Romano Mannucci, a taxi driver, said his family used to run a textile plant, but sold it in 1996. Angiolo Barni, the chef at Enoteca Barni, a popular restaurant built around his ancestors’ wood-fired brick oven, said he has catered many Chinese weddings over the years.
Meanwhile, at Ravioli Liu in the heart of Prato’s Chinatown, numerous Italian patrons could be seen among the Chinese regulars. Hong Xuemin, the owner, said she opened the place in 2011 after moving to Prato from Shenyang. Down the street on Via Fabio Filzi, two teenage girls had finished school for the day: One was born in Italy, the other in northern China, and both said their parents worked in fashion. Their names were Elena and Sofia.
Built in 1969, the San Giovanni Battista di Maliseti church, a short distance from central Prato, is a reference point for many immigrants in need, and counts about 150 Chinese Catholics among its faithful, said parish priest Santino Brunetti. He chafed at the negative depiction of the Chinese in the Italian media.
“There are Chinese exploiting Chinese, but there are also a lot of Italians exploiting the Chinese,” he said, suggesting that many Italian fashion brands were guilty of producing in illegal warehouses. “We can’t insist on legality if we aren’t legal ourselves. People say the Chinese send too much money abroad… What about all the Italian money sitting in Switzerland? There is great hypocrisy at play.”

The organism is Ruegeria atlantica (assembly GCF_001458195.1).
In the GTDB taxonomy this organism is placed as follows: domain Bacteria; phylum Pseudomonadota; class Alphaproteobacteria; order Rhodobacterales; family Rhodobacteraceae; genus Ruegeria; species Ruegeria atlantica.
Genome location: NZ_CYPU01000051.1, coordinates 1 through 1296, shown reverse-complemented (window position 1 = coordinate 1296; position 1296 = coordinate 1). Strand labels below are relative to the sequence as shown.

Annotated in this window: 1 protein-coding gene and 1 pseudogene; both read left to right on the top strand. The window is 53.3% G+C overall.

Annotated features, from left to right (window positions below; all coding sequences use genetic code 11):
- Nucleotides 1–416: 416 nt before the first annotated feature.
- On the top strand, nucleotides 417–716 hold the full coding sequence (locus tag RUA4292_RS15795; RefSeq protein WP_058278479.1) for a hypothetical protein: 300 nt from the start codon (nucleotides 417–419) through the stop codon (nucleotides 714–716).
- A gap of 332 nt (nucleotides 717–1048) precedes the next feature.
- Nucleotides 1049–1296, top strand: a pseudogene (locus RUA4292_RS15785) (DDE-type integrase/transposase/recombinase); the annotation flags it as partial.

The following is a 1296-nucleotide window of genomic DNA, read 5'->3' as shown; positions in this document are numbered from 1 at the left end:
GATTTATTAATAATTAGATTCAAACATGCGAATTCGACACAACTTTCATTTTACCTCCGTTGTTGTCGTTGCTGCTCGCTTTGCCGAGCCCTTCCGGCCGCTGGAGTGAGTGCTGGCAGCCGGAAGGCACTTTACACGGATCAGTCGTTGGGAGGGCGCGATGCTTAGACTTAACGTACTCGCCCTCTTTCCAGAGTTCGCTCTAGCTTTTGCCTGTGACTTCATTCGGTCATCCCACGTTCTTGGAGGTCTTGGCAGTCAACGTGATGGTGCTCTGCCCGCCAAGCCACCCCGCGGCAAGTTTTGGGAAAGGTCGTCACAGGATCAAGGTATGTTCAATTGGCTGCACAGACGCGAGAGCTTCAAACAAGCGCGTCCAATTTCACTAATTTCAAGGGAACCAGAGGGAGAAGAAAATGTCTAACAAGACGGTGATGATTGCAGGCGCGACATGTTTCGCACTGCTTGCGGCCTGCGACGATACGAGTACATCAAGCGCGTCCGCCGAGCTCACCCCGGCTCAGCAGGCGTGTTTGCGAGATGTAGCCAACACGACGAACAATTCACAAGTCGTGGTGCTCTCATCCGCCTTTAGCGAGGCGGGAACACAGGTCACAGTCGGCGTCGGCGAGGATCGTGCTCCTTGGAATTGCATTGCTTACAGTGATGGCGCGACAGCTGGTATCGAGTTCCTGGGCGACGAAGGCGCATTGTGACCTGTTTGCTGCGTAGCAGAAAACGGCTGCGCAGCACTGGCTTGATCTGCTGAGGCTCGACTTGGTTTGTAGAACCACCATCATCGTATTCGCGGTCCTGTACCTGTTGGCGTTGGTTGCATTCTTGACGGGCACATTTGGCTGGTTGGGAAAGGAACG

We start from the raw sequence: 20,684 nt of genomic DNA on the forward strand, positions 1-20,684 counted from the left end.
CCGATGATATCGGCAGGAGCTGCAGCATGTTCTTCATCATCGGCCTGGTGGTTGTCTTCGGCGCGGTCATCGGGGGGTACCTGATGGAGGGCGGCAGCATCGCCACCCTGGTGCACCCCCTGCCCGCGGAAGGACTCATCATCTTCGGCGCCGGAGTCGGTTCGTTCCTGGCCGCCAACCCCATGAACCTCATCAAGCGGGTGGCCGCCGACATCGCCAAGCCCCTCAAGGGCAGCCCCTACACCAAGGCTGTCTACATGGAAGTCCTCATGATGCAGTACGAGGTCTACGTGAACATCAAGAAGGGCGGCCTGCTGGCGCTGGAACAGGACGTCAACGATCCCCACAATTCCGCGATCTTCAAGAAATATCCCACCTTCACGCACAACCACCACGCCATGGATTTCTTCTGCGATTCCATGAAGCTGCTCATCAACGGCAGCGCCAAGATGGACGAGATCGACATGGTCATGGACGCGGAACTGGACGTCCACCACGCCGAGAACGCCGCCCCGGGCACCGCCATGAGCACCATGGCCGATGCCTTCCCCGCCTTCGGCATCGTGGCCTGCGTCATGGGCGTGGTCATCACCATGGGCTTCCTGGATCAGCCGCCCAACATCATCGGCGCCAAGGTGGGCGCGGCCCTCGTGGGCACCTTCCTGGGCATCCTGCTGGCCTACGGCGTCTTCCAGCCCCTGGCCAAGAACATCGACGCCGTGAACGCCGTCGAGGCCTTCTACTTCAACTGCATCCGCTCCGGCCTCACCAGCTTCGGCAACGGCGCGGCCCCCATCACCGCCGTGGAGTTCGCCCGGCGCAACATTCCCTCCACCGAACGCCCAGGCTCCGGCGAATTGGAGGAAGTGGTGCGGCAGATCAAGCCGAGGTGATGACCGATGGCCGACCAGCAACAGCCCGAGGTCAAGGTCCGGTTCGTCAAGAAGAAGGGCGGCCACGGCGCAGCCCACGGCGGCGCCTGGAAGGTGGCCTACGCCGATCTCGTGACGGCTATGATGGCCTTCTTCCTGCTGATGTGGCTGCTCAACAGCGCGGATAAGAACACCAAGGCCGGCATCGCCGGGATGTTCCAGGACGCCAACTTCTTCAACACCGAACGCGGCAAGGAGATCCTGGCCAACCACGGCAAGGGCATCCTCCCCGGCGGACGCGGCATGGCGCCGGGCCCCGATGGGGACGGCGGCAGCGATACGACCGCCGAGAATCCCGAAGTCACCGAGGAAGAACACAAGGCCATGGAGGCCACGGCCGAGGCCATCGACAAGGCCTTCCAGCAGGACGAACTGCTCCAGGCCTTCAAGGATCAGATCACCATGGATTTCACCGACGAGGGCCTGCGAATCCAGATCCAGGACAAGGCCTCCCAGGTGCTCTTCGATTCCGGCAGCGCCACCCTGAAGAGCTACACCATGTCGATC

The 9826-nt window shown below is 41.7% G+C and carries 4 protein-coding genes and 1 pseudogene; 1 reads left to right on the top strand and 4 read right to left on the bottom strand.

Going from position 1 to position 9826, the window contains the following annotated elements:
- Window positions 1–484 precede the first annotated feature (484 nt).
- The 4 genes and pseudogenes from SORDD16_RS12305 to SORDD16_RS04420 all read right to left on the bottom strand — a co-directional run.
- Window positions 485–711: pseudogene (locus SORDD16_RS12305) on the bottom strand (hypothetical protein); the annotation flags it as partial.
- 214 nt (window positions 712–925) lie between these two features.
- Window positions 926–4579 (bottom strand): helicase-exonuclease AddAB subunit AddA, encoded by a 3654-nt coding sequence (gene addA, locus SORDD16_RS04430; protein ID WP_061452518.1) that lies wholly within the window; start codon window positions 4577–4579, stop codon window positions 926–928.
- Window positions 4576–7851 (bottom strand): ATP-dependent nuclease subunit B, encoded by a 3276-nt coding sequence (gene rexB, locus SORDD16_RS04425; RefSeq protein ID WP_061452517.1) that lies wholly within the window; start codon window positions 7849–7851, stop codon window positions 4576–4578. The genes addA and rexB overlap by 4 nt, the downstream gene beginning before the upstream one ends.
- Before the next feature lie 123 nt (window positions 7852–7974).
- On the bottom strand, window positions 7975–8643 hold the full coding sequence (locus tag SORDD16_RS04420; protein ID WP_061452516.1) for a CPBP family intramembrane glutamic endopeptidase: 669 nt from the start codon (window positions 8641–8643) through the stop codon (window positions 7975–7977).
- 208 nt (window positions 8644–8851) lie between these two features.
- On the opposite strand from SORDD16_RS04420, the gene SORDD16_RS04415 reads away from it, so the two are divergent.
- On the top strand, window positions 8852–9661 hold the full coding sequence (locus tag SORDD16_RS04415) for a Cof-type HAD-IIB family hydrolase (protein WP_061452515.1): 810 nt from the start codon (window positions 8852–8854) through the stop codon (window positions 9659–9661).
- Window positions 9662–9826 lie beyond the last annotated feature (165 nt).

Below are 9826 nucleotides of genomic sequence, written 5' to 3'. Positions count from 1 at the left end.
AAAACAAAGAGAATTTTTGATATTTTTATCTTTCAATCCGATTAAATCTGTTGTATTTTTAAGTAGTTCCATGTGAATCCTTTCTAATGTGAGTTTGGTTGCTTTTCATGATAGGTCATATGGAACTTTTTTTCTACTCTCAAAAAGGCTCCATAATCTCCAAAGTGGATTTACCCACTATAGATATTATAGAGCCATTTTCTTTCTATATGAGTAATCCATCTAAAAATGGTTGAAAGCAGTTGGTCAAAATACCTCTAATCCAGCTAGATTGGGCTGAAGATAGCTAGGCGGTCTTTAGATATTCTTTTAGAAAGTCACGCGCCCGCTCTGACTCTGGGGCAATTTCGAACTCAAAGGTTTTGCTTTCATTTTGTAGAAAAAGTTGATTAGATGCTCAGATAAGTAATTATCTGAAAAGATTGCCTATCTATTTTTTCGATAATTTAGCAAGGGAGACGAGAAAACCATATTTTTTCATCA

Brunetti compared the current prejudice against Chinese immigrants to that experienced by southern Italians who moved north in the Sixties. Many were disparagingly called “terroni” (“people of the land”) and stereotyped as unreliable by their Tuscan and Lombard counterparts.
“That’s why school is so important. It puts different cultures together and makes them feel equal. The same process took place with the southern Italians; in the long run, everything became normal,” he said.